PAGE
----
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Chambersburg won't raise real estate tax rate in '09

November 25, 2008|By DON AINES

CHAMBERSBURG, Pa. - Chambersburg property owners will not be seeing a real estate tax increase in 2009, but employees will be getting a cost-of-living increase of 4 percent.

The Borough Council voted Monday night to set the 2009 tax rate at 20 mills, the same as the previous two years. Also passed was the 2009 pay rate for the approximately 60 employees who are not members of a bargaining unit.

The pay increases for those administrative, clerical and technical personnel generally match those of employees who are members of the American Federation of State, County and Municipal Employees, Borough Manager Eric Oyer said. Members of AFSCME, as well as police and firefighters, will also receive 4 percent raises next year as called for in their union contracts.

The borough has approximately 200 employees, according to the preliminary budget.

When the council passed the preliminary 2009 budget in October, it voted not to hire two additional police officers and three firefighters, reallocating the money to its general fund cash reserve. Council members expressed concerns about the national economic picture, particularly the borough's $1 million in pension obligations next year.

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Each police position would cost $96,100 and each firefighter position $77,200, according to the budget summary. Oyer told the council last month that funding those five positions in 2010 would require a 2-mill increase, or $2 on every $1,000 of assessed value on a property.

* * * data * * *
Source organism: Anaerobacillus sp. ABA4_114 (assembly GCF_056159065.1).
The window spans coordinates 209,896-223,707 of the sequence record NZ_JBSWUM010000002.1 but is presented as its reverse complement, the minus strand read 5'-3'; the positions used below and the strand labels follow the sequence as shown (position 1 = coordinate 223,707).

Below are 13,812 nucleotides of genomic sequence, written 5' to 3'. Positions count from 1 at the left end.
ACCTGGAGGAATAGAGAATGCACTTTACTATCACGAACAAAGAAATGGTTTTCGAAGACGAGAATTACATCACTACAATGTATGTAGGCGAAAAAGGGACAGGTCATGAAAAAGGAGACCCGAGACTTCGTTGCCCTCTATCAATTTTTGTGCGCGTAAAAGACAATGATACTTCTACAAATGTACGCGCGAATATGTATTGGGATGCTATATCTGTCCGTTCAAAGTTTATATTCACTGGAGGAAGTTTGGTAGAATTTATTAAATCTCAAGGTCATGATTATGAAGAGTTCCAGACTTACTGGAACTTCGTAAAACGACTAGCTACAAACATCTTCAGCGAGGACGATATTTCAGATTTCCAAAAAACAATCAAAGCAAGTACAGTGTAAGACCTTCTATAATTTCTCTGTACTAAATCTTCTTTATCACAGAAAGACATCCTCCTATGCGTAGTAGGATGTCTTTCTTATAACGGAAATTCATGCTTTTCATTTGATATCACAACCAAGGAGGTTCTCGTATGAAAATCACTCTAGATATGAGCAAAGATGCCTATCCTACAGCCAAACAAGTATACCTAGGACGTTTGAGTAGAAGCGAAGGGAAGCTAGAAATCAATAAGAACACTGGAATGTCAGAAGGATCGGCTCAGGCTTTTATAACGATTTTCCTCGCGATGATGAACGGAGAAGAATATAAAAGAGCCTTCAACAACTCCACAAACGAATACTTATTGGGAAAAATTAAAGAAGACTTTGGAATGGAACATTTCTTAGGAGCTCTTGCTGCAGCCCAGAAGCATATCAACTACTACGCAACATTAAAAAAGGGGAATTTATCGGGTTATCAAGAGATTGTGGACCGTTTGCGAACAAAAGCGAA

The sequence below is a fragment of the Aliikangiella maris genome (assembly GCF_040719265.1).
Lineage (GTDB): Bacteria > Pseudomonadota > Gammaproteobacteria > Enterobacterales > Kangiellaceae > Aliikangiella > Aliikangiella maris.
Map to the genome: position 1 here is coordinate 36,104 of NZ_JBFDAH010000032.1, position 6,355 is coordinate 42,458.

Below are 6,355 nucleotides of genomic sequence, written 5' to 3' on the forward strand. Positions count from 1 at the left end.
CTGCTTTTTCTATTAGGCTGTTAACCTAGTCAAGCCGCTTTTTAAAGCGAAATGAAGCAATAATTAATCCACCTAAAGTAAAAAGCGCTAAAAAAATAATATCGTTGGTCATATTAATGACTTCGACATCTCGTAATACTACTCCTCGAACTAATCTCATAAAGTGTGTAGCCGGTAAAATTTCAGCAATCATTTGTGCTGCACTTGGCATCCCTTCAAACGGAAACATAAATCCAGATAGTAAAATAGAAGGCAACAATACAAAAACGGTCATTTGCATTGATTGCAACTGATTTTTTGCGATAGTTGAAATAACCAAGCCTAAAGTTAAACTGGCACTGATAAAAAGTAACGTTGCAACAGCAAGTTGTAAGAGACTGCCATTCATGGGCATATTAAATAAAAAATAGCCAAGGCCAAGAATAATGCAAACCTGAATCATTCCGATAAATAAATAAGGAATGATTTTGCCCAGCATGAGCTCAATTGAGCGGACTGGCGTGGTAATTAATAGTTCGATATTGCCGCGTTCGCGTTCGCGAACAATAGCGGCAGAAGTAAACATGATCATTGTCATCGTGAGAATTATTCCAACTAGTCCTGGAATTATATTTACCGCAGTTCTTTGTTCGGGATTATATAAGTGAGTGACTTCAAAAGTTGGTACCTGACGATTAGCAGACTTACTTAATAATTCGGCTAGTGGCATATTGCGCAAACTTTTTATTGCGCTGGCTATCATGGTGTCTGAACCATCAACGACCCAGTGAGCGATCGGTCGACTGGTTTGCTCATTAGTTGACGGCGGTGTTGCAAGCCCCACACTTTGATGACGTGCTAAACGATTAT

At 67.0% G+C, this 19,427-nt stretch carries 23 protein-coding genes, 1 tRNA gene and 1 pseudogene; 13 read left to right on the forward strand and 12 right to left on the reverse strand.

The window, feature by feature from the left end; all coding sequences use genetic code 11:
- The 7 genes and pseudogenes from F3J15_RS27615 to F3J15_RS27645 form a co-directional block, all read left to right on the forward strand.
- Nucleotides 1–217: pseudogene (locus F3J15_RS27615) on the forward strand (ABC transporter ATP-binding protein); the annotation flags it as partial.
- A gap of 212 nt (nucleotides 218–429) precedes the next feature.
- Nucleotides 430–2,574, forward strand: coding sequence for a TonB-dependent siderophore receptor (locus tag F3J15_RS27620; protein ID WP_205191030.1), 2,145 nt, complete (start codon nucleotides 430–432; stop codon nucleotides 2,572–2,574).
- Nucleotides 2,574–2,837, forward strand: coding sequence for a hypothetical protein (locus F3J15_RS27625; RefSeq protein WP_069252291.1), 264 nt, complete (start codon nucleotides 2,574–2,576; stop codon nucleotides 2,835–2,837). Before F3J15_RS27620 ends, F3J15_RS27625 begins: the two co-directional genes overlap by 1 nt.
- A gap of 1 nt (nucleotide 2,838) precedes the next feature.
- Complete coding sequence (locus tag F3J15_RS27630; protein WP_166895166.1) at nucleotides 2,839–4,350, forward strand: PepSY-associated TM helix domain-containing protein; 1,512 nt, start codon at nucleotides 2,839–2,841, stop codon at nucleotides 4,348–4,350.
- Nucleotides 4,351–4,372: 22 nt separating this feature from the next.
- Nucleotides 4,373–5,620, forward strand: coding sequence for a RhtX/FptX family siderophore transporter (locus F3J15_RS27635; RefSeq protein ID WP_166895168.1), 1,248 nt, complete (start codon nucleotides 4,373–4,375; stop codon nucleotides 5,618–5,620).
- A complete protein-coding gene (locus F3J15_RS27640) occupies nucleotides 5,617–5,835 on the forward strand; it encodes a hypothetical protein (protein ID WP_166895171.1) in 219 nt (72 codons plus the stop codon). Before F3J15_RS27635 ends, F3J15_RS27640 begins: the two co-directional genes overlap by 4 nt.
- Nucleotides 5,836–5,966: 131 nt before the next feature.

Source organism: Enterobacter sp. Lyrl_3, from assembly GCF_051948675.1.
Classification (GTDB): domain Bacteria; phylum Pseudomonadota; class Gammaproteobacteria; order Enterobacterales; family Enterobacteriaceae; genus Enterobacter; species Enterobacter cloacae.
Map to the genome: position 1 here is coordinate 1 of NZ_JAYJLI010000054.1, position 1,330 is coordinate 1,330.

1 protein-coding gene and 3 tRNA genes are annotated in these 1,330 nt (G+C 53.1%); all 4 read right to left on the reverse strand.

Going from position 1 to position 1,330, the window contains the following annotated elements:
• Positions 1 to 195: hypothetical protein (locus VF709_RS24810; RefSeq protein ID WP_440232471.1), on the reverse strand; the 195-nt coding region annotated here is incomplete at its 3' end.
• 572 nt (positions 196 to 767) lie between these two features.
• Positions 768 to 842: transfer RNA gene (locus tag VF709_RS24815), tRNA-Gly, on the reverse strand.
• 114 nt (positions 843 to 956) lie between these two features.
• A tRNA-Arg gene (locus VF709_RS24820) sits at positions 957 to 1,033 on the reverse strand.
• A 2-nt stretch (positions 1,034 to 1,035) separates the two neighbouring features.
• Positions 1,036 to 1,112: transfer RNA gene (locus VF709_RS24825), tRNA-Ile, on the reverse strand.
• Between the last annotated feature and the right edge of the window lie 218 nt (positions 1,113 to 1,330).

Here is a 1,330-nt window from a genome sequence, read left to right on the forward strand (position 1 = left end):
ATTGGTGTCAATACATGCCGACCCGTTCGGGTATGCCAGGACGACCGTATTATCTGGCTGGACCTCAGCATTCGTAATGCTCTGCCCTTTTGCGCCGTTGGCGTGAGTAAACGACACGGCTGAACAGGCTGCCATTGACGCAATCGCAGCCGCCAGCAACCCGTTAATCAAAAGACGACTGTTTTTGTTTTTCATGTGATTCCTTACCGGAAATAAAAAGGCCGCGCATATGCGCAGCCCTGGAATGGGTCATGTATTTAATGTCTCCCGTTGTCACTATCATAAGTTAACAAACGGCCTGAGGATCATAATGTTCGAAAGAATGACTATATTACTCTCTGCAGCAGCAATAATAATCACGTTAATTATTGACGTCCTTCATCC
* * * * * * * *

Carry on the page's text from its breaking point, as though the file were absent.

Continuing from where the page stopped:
The borough's pension contribution is $258.628, with the balance coming in the form of state aid. That level of state aid, however, could be threatened by the shaky economy, according to the budget summary.

Residents will not see real estate taxes or water, sewage and sanitation fees increase in 2009, but natural gas rates are expected to increase 7.5 percent and electric rates will go up about 15 percent. The borough owns all four of its major utilities.

The $11.6 million general fund is slightly less than the current year, Oyer said Monday. Balancing the budget, however, will require transferring more than $800,000 in cash reserves, leaving the borough with a projected cash balance of $1.5 million by the end of 2009.

The borough's total budget is $69.1 million, which includes the water, sewer. Final passage of the budget is set for Dec. 8.

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